We have been installing Nordic brand geothermal heat pumps for about 15 years. Built locally in Petitcodiac, NB. Nordic has a solid track record and over 35 years experience in the industry. They are the only manufacturer of geothermal heat pumps in Canada. We are an accredited designer/installer by the CGC (Canadian Geoexchange Coalition). This helps ensure top quality installs that perform as expected.
Geothermal heat pumps are electrically powered home heating and cooling devices which transfer heat to and from the earth via a refrigeration process. Heat pumps have been in operation for over 50 years and operate on the same principle as your household refrigerator or air conditioner. The ways to utilize geothermal are: closed loop or open loop.
Closed Loop Systems
Closed loop means pipe is put underground and an antifreeze solution is circulated to absorb the earth’s heat. This heat is carried into the home to the heat pump which concentrates the heat to a higher temperature. It can then be used to heat the home. For building lots with ample space, the pipes can be laid in trenches 6 feet deep. The trenches are back-filled and the land can be used for almost anything. In many cases the land is left in much better shape after the trenching.
For smaller lots, boreholes are drilled and the pipes inserted vertically. No ground water is used; the solid pipe just absorbs heat along the length of itself. Boreholes are more costly than the trenches but take up very little space. The number of trenches or boreholes depends on the size of the house to be heated.
Open Loop Systems
The open loop method uses two wells, drawing water from one well and sending it to the heat pump. The heat pump absorbs the heat from the water, and uses it to heat the home. The cooler water is then returned to the water table via a second well. This method can be more efficient than closed loop if the well yields enough volume of water for the heat pump and domestic usage, plus is free of minerals that can affect the heat pump. The level of water in the well should be near the surface so power required to pump is low.
Heat Distribution in the Home
That’s how we get the heat from the earth; now how should it be distributed inside the home? The two main ways to distribute the heat are: forced air and infloor heat. Forced air uses conventional ductwork to circulate warm air throughout the house. In the summer, the system can be reversed to provide air conditioning.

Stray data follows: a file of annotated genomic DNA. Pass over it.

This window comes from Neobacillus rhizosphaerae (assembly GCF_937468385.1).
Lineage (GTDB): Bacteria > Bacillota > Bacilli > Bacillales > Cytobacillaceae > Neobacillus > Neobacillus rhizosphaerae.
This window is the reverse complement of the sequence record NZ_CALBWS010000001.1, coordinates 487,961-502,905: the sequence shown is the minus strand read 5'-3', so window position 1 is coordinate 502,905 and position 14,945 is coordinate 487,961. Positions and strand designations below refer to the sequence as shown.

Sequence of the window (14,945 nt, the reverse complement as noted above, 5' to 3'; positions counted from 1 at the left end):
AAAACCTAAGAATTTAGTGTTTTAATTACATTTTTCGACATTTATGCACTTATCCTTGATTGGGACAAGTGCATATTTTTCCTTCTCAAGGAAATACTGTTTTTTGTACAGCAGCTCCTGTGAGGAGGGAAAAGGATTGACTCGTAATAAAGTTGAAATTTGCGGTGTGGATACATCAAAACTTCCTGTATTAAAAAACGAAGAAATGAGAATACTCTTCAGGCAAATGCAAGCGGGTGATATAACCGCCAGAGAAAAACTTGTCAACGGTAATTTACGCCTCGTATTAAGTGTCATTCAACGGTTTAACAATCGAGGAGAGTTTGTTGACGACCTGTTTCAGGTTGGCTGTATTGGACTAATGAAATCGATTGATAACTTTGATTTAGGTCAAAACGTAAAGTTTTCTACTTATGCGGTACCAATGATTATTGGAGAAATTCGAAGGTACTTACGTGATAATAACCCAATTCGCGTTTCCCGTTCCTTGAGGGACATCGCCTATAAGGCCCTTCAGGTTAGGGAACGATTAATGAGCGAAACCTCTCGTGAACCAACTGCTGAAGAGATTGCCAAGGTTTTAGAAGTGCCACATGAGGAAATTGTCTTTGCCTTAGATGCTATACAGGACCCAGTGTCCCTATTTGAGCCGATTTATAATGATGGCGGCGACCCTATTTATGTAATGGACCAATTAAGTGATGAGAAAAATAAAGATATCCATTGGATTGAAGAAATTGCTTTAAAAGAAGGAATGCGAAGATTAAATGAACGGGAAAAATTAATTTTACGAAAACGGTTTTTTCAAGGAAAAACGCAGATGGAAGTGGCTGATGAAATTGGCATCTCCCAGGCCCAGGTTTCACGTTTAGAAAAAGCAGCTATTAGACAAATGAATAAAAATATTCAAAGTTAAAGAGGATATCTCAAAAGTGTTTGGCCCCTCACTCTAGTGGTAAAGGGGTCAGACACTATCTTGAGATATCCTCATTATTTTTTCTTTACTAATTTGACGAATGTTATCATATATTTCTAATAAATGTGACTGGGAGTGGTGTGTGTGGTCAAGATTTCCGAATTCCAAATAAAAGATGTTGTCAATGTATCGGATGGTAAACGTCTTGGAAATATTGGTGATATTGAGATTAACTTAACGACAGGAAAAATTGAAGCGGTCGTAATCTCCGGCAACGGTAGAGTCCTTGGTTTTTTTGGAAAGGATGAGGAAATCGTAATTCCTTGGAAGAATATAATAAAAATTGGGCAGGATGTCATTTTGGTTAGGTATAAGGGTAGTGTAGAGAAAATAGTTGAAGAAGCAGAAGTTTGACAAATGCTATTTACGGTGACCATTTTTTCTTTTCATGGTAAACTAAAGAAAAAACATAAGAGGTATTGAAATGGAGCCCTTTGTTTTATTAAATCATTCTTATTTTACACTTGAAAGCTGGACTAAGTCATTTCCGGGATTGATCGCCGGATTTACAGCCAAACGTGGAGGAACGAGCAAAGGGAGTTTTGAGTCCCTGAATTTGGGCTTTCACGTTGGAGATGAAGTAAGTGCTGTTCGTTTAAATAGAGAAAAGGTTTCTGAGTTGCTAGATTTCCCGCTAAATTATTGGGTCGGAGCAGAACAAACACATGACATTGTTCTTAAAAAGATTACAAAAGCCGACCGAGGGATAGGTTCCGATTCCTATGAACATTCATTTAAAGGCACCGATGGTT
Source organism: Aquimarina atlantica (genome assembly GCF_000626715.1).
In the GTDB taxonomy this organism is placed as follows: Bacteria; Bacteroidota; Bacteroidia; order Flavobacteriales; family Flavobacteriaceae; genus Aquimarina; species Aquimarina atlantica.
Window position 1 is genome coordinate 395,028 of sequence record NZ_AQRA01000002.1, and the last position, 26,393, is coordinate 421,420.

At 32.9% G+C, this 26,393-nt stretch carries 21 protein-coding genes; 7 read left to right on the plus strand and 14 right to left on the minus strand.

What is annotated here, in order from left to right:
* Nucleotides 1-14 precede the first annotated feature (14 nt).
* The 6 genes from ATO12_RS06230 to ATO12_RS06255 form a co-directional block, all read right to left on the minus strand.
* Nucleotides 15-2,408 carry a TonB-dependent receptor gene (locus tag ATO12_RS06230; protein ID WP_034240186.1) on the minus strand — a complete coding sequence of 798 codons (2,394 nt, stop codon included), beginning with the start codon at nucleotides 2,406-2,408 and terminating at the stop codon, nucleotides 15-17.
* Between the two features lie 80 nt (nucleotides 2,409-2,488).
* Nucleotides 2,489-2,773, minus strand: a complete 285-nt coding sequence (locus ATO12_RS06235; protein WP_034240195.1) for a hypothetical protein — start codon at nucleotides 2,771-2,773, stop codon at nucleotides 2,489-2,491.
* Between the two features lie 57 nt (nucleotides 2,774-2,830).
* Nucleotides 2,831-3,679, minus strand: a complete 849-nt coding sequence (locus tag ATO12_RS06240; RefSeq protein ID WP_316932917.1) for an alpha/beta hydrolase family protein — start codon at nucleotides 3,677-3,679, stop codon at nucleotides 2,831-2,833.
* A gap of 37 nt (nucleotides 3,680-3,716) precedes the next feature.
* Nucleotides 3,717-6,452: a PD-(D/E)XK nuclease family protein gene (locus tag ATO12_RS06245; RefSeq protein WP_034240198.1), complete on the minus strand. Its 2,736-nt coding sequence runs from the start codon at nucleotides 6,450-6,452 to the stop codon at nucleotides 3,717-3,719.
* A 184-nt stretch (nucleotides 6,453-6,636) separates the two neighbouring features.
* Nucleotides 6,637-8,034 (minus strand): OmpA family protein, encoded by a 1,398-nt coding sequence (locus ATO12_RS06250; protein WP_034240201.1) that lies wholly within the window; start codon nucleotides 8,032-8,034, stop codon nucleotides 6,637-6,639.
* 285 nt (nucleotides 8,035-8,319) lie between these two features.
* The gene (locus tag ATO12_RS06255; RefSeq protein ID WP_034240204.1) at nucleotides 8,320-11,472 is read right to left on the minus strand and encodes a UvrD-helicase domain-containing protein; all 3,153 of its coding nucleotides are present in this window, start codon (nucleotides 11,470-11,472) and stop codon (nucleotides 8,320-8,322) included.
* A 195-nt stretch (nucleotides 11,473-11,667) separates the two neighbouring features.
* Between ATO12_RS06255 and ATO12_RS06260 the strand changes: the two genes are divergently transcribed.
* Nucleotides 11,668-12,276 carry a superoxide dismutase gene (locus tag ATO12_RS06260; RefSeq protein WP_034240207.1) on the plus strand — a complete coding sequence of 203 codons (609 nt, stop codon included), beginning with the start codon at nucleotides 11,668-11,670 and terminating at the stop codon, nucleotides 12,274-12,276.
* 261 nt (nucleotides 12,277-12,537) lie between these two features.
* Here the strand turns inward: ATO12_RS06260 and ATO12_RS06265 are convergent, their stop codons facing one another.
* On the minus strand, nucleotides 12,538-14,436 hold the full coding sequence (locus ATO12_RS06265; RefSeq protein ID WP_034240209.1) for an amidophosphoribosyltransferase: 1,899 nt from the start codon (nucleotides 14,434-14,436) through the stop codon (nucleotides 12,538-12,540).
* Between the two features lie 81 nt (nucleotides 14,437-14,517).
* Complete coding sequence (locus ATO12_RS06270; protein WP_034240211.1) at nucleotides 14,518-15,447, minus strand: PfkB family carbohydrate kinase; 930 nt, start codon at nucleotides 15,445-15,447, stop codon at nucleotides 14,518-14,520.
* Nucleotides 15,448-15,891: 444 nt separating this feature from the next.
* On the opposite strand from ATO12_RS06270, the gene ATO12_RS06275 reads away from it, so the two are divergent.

Infloor heat uses hot water circulated through pipes in the floor of the house. The overpour method of infloor heating (pipes are within concrete) is preferred for its ability to heat the home using the lowest temperature of water. Pipes mounted under the floor (in-joist) can work if designed properly but it is less efficient. The downside to infloor heat, despite its superior comfort in the heating season, is that it cannot provide air conditioning during summer. Ductwork could be installed for A/C in an infloor heat application, although for the increased cost, forced air only might be a better solution.
A nice feature of Nordic heat pumps is that they provide domestic hot water while they are running, to heat or cool the home. Hot-water baseboard heaters require very hot water due to their distance from the occupants of the house. The requirement for very hot water makes this type of heating system incompatible with geothermal heat pumps.
Natural Renewable Energy
Solar heat which has been stored in the earth’s crust provides the inexhaustible source of supply energy for a geothermal heat pump. This energy is replenished each year by the sun during the normal cycle of our seasons.
When compared to an electrically heated home, geothermal heat pumps consume less than 1/3 the amount of electrical energy to heat the structure. Consequently the electric utility company generates only 1/3 the emissions it normally would.
What can a home owner expect from a geothermal heat pump?
- Savings – Savings up to 75% over electric heat as well as possible discounts on house insurance.
- Comfort – Automatic heating, cooling and hot water with a centrally located heat/cool thermostat.
- Cleanliness – A clean operating system with no combustion.
- Durability – Nordic geothermal heat pumps have a solid track record.
- Reliability – Systems are housed indoors and are underground protected from harsh elements. With few moving parts, the systems are very reliable and robust.
- Green energy – Heating and cooling a home with a renewable energy source helps reduce greenhouse gas emissions.